Forgive the bad Photoshop work here, this is just to give us an idea.  Now there was just the issue of the huge, stained driveway.  We noticed that our new neighbors across the street had stained their driveway, and it looks incredible. (On purpose, not accidentally with a car that leaks oil like at our house.)  It immediately takes their house from standard to stand out, and makes it look really expensive. On our house, it would look sort of like this:

If we edit back through and remove the "not-very-likely" shake stain, and maybe go with a stacked stone, we'd have this, which is my favorite so far:
As a reminder, here where we started:

Pretty amazing what we could do, huh?  Full disclosure, we need to do A LOT of work on the inside of the house first, and these exterior changes are definitely not a priority for the next few years.  Heck, by the time we get around to it we might have an entirely different idea on how to go.  But it's fun to play around and imagine how this house could change over the years and become our home.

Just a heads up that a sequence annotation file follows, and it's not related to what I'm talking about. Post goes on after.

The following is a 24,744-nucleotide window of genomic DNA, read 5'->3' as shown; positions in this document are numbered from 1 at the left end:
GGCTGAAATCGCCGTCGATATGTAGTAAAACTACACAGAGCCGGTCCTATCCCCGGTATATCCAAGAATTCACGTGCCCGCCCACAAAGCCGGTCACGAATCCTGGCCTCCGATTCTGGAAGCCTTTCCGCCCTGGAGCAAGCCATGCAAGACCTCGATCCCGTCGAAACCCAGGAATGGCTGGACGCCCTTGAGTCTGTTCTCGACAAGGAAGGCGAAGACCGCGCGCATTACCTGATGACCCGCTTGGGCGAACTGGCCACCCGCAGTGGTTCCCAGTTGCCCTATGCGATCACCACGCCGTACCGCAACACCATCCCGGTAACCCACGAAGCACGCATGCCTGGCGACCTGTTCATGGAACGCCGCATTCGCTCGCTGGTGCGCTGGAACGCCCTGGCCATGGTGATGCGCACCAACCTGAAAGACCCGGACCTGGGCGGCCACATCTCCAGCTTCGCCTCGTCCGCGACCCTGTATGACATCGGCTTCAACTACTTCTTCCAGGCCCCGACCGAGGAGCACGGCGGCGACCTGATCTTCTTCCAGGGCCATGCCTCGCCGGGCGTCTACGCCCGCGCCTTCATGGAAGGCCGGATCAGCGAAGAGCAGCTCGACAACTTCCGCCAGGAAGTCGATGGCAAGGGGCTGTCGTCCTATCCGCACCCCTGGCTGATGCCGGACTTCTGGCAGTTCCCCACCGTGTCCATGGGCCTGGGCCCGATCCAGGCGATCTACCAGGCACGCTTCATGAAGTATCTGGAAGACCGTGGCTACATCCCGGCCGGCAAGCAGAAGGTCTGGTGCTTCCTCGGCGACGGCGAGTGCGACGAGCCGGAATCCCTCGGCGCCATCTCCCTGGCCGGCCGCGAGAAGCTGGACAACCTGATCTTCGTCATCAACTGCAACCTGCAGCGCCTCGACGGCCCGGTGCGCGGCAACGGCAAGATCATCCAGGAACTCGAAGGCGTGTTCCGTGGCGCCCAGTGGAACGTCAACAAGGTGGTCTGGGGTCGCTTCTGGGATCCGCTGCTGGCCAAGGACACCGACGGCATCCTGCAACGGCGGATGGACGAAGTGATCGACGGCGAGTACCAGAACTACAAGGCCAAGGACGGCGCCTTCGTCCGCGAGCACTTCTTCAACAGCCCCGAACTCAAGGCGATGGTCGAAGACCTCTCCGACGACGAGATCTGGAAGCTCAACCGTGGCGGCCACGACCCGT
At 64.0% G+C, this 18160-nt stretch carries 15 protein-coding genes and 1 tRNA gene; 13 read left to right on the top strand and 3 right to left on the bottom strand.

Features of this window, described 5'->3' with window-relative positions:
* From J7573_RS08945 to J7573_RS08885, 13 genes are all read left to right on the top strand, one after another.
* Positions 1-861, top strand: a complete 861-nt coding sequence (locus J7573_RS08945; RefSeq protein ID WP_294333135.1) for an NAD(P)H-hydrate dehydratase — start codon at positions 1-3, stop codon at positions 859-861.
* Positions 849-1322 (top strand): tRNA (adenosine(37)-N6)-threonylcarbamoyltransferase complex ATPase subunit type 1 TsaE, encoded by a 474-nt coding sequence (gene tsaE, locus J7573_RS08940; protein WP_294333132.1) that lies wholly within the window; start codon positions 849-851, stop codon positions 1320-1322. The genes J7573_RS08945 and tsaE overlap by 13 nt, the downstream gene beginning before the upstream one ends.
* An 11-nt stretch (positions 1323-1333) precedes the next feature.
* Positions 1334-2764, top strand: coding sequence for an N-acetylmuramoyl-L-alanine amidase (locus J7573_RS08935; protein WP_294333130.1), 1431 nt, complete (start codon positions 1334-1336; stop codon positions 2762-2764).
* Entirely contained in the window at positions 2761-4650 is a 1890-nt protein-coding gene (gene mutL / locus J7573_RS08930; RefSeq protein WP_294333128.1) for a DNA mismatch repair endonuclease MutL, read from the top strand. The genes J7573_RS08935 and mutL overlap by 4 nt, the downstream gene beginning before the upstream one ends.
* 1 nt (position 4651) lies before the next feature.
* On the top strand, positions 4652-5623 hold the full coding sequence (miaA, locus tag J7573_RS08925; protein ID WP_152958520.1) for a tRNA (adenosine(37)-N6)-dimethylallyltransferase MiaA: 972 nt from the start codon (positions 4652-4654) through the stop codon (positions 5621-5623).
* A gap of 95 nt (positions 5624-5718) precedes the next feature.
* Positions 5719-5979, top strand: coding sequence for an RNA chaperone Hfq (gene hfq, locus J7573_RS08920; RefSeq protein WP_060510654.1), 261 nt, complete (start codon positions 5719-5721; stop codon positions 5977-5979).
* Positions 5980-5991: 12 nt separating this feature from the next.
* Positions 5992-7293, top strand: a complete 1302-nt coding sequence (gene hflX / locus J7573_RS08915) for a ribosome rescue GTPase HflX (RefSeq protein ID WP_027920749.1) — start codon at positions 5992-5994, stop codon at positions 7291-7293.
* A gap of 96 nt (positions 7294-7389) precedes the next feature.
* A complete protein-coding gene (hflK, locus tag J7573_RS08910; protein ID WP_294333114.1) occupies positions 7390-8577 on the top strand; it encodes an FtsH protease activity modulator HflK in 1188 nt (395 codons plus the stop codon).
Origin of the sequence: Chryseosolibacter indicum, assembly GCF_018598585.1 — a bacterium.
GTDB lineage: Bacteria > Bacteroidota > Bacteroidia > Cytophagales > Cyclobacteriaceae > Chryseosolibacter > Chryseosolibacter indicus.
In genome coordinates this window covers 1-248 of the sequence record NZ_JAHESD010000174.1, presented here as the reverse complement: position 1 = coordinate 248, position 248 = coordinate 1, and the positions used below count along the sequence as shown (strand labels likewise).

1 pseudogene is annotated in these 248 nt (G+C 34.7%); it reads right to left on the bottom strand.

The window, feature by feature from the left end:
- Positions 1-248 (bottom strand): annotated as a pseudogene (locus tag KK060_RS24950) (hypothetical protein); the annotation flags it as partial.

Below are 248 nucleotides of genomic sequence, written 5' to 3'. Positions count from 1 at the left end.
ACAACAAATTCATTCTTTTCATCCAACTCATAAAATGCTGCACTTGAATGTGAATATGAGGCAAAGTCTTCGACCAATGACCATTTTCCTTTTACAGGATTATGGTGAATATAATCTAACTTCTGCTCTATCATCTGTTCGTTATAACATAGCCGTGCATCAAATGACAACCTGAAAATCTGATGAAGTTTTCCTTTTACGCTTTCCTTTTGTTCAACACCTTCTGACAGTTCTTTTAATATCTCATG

Does anyone out there watch HGTV's Curb Appeal and Curb Appeal the Block shows?  It never seizes to amaze me how those houses look entirely different when they are done.  Does anyone else have curb appeal projects to share?  We are always hunting for inspiration...

April 25, 2011

Good Bye Bungalow

While I've been constantly trying to remind myself in the last few weeks that we are moving into an incredible new place, I can't help my weepy heart from getting all sentimental about leaving The Bungalow.  This is really the place where our lives together, and our family began.  As each room started getting cleared up and packed away, all of the memories came flooding back.